However, once you add the scalar to a bivector, the element is no longer a bivector and becomes instead a general Grassmann.MultiVector, which has 2^3 elements in it. Currently, you need to rely on this representation for a full quaternion.

Alternatively, there is a MultiGrade type I have prototype for, with which I plan to make the scalar + bivector representation more efficient (this specialization task has not been completed yet). Although it’s not finished yet, this additional representation should be more efficient than the current usage of a full MultiVector type for quaternions.

So in Grassmann.jl alone there are already going to be multiple representations of quaternions, depending on whether it includes the scalar value or not, and with the scalar value added to it there are going to be multiple choices of representation for quaternions.

This wouldn’t quite work with my package the way you describe it. Although the AbstractTensors.jl does do something kind of similar to what you describe for my packages, it does not define the operations themselves, it only defines common generic methods.


Geometric Algebra doesn’t use complex numbers ( or need them ). By definition it’s the Clifford algebras with real number fields.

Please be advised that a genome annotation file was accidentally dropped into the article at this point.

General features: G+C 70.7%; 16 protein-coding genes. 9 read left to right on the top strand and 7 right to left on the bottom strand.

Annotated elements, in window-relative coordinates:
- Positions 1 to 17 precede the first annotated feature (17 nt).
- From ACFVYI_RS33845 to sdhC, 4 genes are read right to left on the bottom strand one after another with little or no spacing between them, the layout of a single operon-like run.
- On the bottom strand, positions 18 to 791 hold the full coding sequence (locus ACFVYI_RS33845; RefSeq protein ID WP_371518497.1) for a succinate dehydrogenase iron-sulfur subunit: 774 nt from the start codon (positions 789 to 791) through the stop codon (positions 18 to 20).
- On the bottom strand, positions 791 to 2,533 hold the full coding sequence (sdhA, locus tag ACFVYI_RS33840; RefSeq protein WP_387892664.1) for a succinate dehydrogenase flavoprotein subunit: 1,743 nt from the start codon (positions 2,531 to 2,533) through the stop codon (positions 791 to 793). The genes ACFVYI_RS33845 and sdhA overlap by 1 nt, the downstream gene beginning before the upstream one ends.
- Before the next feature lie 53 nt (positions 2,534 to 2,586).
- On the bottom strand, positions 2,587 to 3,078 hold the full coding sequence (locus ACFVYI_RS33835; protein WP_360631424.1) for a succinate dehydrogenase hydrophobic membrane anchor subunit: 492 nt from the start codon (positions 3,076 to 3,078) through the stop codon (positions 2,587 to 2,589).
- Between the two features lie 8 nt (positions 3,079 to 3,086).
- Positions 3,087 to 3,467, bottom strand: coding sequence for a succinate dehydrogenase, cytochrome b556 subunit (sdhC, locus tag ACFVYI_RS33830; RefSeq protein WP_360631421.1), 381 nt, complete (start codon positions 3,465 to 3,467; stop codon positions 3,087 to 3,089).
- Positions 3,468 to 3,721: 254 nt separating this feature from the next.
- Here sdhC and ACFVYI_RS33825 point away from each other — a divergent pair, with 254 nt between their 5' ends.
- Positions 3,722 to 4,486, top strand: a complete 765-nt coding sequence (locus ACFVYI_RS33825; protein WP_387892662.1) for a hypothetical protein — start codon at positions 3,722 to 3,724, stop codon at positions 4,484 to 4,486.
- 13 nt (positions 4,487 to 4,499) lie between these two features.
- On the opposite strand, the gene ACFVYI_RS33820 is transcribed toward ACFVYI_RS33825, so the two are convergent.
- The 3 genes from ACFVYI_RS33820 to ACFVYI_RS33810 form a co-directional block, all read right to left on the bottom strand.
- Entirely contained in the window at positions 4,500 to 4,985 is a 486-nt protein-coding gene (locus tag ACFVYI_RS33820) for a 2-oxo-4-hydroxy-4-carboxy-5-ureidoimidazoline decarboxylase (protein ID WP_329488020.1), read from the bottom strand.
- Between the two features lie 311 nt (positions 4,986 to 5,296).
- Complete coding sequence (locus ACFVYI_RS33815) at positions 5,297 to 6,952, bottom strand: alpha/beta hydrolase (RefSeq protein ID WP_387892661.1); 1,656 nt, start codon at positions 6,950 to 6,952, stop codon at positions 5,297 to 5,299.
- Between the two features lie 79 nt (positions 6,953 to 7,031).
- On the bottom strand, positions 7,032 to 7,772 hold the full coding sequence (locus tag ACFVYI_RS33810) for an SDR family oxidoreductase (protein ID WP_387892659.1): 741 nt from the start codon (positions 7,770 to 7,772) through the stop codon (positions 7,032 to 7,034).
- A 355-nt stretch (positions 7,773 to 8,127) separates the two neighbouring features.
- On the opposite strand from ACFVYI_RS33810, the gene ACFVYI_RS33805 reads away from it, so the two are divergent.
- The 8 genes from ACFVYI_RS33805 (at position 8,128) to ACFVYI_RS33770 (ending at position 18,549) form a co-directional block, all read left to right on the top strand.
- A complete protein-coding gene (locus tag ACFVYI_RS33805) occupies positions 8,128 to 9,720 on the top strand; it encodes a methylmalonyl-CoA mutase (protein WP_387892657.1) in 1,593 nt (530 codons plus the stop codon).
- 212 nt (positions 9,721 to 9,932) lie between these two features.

For anyone who hasn’t seen it, this is what quaternion basis looks like in GA

julia> using Grassmann
[ Info: Precompiling Grassmann [4df31cd9-4c27-5bea-88d0-e6a7146666d8]

julia> basis"+++"
(⟨+++⟩, v, v₁, v₂, v₃, v₁₂, v₁₃, v₂₃, v₁₂₃)

julia> 𝑖 = v12

julia> 𝑗 = v23

julia> 𝑘 = v13

julia> 𝑖*𝑖

julia> 𝑖*𝑗

julia> 𝑘*𝑘

julia> 𝑗*𝑘

julia> 𝑖*𝑗*𝑘

julia> q = 1/sqrt(2) - 1/sqrt(2)𝑖
0.7071067811865475 + 0.7071067811865475v₁₂

julia> q*1v2*~q
0.0 + 0.9999999999999998v₁

I think I got the signs right. If not, flip some stuff around :slight_smile:


As a convenience feature, you can use this command to get the correctly oriented quaternion basis

julia> i,j,k = hyperplanes(ℝ3) # using Grassmann
3-element Array{Simplex{⟨+++⟩,2,B,Int64} where B,1}:

I think I did not explain what I was after. I should clarify that I am not an expert on geometric algebra, but I am captivated by its generality and uniformity.

Geometric algebra subsumes complex numbers, quaternions, and trickier concepts like the distinction between a vector and a so-called “pseudovector”.